A cluster if observations poses puzzles.If the life of the universe were a book, the later parts would be clearly legible. It's the early chapters that remain fuzzy.
Using the world's largest optical telescope, the 10-meter W.M. Keck atop Hawaii's Mauna Kea, several teams of astronomers have recently taken a leap back in time, sketching in some of the details about the cosmos shortly after its birth some 10 to 20 billion years ago.
In May, Judith G. Cohen cohen
(Hebrew: “priest”) Jewish priest descended from Zadok (a descendant of Aaron), priest at the First Temple of Jerusalem. The biblical priesthood was hereditary and male. of the California Institute of Technology California Institute of Technology, at Pasadena, Calif.; originally for men, became coeducational in 1970; founded 1891 as Throop Polytechnic Institute; called Throop College of Technology, 1913–20. in Pasadena and her colleagues reported that distant galaxies, viewed as they appeared when the cosmos was half its current age, were clumped together rather than distributed evenly across the sky. The finding suggested that this lumpiness in the cosmos may have arisen earlier than some theories can easily account for (SN: 4/27/96, p. 260). Now, another Keck observation hints that such clustering might have occurred earlier still, when the cosmos was less than one-fifth its current age.
The new findings focus on the region surrounding the distant quasar BR 2237-0607. Last year, Richard G. McMahon of the University of Cambridge in England and Esther M. Hu of the University of Hawaii (body, education) University of Hawaii - A University spread over 10 campuses on 4 islands throughout the state.
See also Aloha, Aloha Net. in Honolulu found what appears to be a young, ordinary galaxy in the neighborhood of the quasar (SN: 9/30/95, p. 212). The galaxy's measured redshift redshift
Displacement of the spectrum of an astronomical object toward longer wavelengths (visible light shifts toward the red end of the spectrum). In 1929 Edwin Hubble reported that distant galaxies had redshifts proportionate to their distances (see of 4.5 means that the light now reaching Earth left the galaxy when the cosmos was just a few billion years old. McMahon and Hu have spied a second galaxy in the vicinity, they reported June 10 at a meeting of the American Astronomical Society The American Astronomical Society (AAS, sometimes pronounced "double-A-S") is a US society of professional astronomers and other interested individuals, headquartered in Washington, DC. in Madison, Wis.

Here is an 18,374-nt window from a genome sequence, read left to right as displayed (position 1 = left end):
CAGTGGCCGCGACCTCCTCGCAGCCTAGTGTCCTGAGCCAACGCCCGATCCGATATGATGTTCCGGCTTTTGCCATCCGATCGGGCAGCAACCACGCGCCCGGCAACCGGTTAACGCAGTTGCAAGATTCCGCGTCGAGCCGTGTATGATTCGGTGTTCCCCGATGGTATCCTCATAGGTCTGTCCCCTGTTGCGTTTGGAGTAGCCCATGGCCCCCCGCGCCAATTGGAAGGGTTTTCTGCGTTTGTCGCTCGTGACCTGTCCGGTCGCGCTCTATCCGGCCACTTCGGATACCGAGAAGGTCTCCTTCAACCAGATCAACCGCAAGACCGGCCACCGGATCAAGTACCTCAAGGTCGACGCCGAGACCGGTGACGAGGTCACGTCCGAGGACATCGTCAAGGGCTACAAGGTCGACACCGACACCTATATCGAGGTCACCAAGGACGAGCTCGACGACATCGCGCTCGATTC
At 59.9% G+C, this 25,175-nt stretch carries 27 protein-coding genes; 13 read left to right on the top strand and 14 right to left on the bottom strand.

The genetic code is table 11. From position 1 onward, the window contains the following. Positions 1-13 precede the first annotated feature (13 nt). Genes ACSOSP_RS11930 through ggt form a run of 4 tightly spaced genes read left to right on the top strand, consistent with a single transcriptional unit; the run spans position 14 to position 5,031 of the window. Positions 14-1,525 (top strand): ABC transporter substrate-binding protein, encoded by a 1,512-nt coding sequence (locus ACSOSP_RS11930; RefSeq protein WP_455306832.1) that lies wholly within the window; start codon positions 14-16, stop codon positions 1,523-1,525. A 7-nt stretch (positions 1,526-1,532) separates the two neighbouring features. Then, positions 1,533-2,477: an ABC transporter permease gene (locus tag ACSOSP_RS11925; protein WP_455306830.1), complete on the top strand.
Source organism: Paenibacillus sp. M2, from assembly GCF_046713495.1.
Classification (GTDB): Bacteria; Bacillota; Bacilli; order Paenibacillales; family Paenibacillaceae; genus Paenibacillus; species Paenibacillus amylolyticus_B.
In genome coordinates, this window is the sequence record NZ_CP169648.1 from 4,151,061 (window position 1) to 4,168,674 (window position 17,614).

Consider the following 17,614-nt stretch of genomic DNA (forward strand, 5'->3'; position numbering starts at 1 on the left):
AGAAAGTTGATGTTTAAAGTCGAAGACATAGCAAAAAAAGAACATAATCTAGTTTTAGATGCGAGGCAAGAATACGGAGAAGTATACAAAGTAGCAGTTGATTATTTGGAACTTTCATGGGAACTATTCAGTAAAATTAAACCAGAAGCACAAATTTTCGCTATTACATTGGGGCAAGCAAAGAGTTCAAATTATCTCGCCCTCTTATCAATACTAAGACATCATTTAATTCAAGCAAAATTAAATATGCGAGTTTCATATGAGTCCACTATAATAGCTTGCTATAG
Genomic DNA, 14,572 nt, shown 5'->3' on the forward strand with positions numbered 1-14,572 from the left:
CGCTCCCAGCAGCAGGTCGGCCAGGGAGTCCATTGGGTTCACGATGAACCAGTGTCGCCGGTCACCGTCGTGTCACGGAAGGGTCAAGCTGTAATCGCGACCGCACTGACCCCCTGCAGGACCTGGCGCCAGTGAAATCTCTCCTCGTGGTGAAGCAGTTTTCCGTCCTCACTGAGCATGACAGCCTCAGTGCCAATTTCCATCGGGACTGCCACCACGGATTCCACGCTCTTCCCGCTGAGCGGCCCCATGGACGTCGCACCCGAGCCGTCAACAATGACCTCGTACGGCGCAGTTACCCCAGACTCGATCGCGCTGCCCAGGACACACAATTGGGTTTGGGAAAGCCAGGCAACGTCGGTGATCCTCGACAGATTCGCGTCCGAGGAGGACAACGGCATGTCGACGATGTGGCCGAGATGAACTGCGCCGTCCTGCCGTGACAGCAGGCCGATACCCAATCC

A grouping of two ordinary galaxies and a quasar does not necessarily a cluster make, McMahon emphasizes. Quasars, dazzling powerhouses that may represent an unusual type of galaxy, seem more likely than other objects to reside in groups. Yet McMahon says that the discovery, together with evidence of clustering later in the history of the cosmos, suggests that astronomers may find larger groupings in the early universe as telescopes like Keck deepen their view.
"Seeing even one object this far away is difficult, and so finding even another one is suggestive of clustering," says Mark A. Dickinson of the Space Telescope Science Institute The Space Telescope Science Institute (STScI) is the science operations center for the Hubble Space Telescope (HST; in orbit since 1990) and for the James Webb Space Telescope (JWST; scheduled to be launched in 2013). in Baltimore.
"It's dicey; they really don't have enough data," says Cohen. But, she adds, the finding could be the "beginning of a great discovery."
Cohen says she and other astronomers, including Lennox L. Cowie of the University of Hawaii, have confirmed her team's evidence of clustering later in cosmic history by analyzing the Hubble Deep Field The Hubble Deep Field (HDF) is an image of a small region in the constellation Ursa Major, based on the results of a series of observations by the Hubble Space Telescope. It covers an area 144 arcseconds across, equivalent in angular size to a tennis ball at a distance of 100 , the most detailed deep-sky images ever made. At a workshop in Cambridge next week, Dickinson plans to present observations of a cluster of galaxies cluster of galaxies
Gravitationally bound grouping of galaxies, numbering from the hundreds to the tens of thousands. Large clusters of galaxies often exhibit extensive X-ray emission from intergalactic gas heated to tens of millions of degrees. dated slightly earlier than that of Cohen's team.
At the Madison meeting, Matthew A. Malkan and his colleagues at the University of California, Los Angeles UCLA comprises the College of Letters and Science (the primary undergraduate college), seven professional schools, and five professional Health Science schools. Since 2001, UCLA has enrolled over 33,000 total students, and that number is steadily rising. reported finding two clusters of infant galaxies dating from about one-third the universe's current age. This places them even earlier in cosmic history than Dickinson's finds but later than those reported by Hu and McMahon.